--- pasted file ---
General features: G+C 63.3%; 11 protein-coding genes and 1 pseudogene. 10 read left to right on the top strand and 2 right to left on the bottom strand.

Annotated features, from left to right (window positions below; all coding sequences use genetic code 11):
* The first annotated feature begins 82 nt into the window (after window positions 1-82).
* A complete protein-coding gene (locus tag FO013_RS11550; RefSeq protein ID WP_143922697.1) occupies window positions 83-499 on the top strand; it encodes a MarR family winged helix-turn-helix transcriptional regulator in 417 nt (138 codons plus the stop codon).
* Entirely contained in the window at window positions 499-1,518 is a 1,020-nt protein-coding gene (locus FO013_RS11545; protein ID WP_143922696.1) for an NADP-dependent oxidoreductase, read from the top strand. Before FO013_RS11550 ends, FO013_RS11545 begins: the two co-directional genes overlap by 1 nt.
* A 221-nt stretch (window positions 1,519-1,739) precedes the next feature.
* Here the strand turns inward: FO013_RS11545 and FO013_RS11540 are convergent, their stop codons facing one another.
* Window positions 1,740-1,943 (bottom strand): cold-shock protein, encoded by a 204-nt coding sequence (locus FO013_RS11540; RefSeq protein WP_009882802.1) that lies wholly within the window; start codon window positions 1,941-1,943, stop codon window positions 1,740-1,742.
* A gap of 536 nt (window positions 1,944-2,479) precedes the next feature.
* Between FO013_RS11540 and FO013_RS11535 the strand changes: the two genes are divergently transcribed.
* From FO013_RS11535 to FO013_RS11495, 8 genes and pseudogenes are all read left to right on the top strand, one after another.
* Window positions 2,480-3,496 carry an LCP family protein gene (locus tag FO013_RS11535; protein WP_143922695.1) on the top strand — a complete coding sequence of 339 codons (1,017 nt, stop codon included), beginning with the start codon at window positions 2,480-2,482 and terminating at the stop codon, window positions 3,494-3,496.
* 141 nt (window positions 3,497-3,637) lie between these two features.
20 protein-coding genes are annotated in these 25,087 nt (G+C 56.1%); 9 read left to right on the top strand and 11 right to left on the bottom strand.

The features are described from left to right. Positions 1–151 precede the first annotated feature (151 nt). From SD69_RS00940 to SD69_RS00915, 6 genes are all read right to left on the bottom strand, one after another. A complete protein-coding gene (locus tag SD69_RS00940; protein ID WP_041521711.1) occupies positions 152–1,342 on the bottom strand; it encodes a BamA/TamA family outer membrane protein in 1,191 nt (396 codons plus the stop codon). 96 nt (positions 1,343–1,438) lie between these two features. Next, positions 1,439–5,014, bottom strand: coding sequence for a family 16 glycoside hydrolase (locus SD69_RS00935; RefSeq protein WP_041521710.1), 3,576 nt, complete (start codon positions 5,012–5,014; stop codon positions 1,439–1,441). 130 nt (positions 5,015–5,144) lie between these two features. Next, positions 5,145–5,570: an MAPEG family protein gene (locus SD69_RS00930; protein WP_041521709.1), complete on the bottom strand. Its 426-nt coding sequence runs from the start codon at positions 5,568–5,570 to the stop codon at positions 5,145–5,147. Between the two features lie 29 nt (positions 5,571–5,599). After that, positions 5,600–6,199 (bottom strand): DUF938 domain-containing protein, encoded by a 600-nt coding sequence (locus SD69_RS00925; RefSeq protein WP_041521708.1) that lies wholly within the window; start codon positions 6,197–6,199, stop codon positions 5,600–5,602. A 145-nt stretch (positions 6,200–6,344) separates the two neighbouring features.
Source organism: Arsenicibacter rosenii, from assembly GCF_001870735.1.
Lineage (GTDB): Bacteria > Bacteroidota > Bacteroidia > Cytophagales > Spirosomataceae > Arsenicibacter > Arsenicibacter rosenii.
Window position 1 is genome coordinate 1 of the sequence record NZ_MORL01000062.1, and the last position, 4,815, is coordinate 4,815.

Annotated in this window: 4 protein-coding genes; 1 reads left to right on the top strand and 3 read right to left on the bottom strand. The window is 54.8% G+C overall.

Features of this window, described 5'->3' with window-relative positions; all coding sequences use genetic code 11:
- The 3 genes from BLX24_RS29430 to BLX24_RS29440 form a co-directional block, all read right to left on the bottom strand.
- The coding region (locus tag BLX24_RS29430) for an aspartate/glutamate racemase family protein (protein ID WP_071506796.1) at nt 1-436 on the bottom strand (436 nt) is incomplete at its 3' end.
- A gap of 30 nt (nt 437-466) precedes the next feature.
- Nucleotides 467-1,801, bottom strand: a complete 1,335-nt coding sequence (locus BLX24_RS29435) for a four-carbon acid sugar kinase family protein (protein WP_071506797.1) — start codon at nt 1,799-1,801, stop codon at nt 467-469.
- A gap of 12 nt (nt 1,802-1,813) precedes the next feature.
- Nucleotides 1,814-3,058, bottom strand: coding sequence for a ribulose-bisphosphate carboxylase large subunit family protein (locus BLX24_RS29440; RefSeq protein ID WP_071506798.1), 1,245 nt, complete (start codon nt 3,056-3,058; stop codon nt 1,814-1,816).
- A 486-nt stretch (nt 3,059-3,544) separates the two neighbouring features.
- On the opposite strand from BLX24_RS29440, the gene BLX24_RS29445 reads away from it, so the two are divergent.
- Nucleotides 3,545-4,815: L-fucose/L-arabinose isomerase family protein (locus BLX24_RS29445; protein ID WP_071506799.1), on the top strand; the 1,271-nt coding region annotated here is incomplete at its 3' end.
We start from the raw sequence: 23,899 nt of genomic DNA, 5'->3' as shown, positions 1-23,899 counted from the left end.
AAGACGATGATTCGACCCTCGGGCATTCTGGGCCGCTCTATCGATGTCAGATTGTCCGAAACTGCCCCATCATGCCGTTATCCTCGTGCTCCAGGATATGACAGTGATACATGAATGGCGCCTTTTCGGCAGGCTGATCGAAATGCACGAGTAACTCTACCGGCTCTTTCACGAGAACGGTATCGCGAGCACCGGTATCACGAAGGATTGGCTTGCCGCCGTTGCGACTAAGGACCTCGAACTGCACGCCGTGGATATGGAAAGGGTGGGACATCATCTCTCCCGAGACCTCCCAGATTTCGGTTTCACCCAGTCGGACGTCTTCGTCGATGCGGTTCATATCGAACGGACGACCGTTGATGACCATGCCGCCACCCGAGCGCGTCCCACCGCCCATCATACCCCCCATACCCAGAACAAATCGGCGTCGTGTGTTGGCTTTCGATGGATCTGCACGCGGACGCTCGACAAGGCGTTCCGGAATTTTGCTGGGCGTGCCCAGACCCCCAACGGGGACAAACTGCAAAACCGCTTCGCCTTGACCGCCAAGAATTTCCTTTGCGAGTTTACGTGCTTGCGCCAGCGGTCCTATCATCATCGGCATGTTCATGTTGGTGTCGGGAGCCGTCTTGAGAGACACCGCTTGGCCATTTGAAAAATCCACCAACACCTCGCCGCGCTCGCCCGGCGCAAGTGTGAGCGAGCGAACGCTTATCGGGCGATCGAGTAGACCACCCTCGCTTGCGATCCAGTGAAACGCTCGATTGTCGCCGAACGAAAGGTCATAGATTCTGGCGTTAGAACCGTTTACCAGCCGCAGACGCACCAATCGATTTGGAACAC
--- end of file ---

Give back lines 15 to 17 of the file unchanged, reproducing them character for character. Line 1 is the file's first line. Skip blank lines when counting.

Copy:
The features are described from left to right. Positions 1–151 precede the first annotated feature (151 nt). From SD69_RS00940 to SD69_RS00915, 6 genes are all read right to left on the bottom strand, one after another. A complete protein-coding gene (locus tag SD69_RS00940; protein ID WP_041521711.1) occupies positions 152–1,342 on the bottom strand; it encodes a BamA/TamA family outer membrane protein in 1,191 nt (396 codons plus the stop codon). 96 nt (positions 1,343–1,438) lie between these two features. Next, positions 1,439–5,014, bottom strand: coding sequence for a family 16 glycoside hydrolase (locus SD69_RS00935; RefSeq protein WP_041521710.1), 3,576 nt, complete (start codon positions 5,012–5,014; stop codon positions 1,439–1,441). 130 nt (positions 5,015–5,144) lie between these two features. Next, positions 5,145–5,570: an MAPEG family protein gene (locus SD69_RS00930; protein WP_041521709.1), complete on the bottom strand. Its 426-nt coding sequence runs from the start codon at positions 5,568–5,570 to the stop codon at positions 5,145–5,147. Between the two features lie 29 nt (positions 5,571–5,599). After that, positions 5,600–6,199 (bottom strand): DUF938 domain-containing protein, encoded by a 600-nt coding sequence (locus SD69_RS00925; RefSeq protein WP_041521708.1) that lies wholly within the window; start codon positions 6,197–6,199, stop codon positions 5,600–5,602. A 145-nt stretch (positions 6,200–6,344) separates the two neighbouring features.
Source organism: Arsenicibacter rosenii, from assembly GCF_001870735.1.
Lineage (GTDB): Bacteria > Bacteroidota > Bacteroidia > Cytophagales > Spirosomataceae > Arsenicibacter > Arsenicibacter rosenii.